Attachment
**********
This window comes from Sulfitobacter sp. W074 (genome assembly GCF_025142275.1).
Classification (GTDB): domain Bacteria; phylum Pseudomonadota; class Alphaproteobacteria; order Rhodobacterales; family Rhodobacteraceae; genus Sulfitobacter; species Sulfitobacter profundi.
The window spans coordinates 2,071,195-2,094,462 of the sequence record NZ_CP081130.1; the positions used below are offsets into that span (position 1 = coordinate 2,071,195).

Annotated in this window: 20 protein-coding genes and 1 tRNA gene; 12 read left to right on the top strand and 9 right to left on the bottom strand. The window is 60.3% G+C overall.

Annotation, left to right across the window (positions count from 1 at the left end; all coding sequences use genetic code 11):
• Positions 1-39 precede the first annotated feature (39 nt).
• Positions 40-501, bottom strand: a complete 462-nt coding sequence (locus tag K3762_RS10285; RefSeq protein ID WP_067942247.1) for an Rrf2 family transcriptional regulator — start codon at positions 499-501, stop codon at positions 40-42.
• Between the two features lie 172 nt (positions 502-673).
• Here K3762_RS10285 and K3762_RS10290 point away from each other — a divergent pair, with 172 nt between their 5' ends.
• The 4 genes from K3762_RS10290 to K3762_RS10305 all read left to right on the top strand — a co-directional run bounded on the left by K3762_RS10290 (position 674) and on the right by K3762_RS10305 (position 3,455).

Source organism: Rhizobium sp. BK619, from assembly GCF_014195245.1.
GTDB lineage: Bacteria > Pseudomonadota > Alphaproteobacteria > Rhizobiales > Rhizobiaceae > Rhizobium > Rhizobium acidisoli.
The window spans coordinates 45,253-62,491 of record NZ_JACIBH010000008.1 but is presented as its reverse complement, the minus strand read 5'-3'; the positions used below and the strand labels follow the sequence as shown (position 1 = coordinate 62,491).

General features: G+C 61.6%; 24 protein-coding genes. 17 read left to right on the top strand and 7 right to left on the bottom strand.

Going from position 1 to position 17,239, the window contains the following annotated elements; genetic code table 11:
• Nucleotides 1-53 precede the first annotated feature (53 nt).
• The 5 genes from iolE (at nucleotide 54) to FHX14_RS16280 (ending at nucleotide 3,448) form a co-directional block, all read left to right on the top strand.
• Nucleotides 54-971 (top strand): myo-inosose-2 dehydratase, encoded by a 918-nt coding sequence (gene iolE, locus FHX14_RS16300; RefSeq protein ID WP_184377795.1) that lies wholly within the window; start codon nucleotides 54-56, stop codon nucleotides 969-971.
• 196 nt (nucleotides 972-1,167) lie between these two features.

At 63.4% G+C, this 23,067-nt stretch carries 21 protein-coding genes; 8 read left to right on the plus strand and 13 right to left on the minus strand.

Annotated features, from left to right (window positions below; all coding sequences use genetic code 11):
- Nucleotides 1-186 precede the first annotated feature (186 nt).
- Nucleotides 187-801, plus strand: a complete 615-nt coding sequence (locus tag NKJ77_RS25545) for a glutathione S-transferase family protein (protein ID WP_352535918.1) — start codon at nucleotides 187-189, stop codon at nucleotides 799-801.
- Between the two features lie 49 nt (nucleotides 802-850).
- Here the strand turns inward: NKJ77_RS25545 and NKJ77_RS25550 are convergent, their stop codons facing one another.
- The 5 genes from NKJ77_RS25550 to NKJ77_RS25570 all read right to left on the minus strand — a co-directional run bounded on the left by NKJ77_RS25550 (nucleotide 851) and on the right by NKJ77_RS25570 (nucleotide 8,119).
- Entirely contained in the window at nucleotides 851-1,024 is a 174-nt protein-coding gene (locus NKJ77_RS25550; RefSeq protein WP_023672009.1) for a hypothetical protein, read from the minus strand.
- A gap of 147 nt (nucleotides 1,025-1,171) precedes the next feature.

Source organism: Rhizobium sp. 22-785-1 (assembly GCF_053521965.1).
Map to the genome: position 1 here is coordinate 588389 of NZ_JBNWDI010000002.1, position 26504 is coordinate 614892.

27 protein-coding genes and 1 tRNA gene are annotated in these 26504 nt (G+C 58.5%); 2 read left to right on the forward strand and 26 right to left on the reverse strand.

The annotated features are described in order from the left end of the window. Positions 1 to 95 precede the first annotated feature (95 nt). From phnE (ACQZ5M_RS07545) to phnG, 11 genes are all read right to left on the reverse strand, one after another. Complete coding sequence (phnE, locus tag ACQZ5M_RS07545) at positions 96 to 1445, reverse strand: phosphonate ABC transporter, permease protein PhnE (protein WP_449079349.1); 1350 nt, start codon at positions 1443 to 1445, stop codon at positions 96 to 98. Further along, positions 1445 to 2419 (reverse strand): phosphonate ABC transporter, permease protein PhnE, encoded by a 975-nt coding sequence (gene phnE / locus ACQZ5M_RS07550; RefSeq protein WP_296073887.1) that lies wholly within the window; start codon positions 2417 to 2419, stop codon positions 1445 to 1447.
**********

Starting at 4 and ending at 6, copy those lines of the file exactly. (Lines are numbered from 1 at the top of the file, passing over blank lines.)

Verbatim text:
Annotated in this window: 20 protein-coding genes and 1 tRNA gene; 12 read left to right on the top strand and 9 right to left on the bottom strand. The window is 60.3% G+C overall.

Annotation, left to right across the window (positions count from 1 at the left end; all coding sequences use genetic code 11):
• Positions 1-39 precede the first annotated feature (39 nt).